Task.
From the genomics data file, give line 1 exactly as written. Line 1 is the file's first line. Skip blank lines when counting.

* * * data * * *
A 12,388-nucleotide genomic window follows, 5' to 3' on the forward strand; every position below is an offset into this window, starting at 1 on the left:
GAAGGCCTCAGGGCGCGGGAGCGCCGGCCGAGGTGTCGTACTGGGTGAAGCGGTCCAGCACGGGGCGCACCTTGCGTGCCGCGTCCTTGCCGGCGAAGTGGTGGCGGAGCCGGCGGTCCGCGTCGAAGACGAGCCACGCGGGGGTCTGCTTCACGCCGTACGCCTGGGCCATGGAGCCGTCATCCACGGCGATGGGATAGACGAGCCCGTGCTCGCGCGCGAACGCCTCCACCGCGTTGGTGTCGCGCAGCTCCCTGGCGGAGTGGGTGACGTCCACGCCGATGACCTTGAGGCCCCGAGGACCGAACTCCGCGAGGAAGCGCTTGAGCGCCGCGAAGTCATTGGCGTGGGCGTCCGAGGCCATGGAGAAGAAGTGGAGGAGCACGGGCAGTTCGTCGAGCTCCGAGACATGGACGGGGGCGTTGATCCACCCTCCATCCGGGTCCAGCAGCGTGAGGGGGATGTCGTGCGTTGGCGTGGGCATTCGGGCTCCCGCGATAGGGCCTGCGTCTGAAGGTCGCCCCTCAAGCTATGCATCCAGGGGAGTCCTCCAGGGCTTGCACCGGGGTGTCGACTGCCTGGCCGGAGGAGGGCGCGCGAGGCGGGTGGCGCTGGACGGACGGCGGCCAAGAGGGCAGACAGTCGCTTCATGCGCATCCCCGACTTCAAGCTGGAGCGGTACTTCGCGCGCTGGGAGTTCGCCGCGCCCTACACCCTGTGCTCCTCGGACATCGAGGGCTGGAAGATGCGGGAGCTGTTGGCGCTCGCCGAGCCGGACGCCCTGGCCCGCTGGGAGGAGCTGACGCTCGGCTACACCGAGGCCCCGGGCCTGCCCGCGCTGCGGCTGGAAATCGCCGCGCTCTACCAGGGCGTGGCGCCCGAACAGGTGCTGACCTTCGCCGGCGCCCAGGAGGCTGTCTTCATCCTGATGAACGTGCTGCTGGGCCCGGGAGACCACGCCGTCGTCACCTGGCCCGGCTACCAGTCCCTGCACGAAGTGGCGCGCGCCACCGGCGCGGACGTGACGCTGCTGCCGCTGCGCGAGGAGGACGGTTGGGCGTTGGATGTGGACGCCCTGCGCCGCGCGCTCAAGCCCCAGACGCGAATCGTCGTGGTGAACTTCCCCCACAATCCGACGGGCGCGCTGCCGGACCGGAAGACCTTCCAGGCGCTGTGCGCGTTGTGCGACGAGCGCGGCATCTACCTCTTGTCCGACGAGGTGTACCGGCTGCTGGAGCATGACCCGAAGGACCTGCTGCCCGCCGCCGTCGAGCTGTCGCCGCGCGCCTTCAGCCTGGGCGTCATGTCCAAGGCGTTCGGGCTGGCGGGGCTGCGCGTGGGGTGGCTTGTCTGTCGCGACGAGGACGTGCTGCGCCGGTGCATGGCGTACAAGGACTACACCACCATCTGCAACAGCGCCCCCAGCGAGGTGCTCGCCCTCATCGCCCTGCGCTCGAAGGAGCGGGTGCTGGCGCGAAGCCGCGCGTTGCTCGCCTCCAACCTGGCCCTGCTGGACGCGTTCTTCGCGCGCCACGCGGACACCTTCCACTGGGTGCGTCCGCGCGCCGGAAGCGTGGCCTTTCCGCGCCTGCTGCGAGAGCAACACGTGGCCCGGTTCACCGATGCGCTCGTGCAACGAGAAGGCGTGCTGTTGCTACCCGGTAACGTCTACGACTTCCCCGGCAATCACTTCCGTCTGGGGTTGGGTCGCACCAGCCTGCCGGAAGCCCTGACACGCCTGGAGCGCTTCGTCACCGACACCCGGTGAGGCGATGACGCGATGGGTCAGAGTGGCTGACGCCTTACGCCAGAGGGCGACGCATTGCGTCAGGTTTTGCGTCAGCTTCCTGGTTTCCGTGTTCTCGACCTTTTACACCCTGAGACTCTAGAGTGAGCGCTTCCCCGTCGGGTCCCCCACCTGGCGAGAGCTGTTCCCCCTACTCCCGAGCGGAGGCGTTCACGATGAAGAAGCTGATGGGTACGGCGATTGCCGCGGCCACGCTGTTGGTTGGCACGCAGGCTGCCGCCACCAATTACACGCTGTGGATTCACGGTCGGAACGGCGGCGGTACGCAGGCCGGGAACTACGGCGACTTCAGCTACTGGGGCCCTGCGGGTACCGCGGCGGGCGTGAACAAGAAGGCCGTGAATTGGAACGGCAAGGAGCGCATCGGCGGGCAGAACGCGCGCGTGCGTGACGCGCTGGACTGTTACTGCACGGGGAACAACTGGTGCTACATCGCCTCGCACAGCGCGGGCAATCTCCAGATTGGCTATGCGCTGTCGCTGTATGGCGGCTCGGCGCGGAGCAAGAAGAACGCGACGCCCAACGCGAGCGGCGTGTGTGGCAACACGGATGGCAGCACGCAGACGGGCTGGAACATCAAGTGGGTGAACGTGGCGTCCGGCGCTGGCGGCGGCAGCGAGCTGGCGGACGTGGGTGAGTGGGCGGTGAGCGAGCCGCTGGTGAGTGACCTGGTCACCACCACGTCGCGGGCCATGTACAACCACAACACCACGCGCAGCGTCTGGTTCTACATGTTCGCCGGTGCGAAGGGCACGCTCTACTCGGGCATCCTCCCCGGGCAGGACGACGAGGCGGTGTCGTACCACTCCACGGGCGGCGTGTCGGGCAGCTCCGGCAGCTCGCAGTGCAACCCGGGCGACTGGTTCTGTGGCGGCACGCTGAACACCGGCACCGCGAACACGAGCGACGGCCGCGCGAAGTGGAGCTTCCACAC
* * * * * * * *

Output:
A 12,388-nucleotide genomic window follows, 5' to 3' on the forward strand; every position below is an offset into this window, starting at 1 on the left: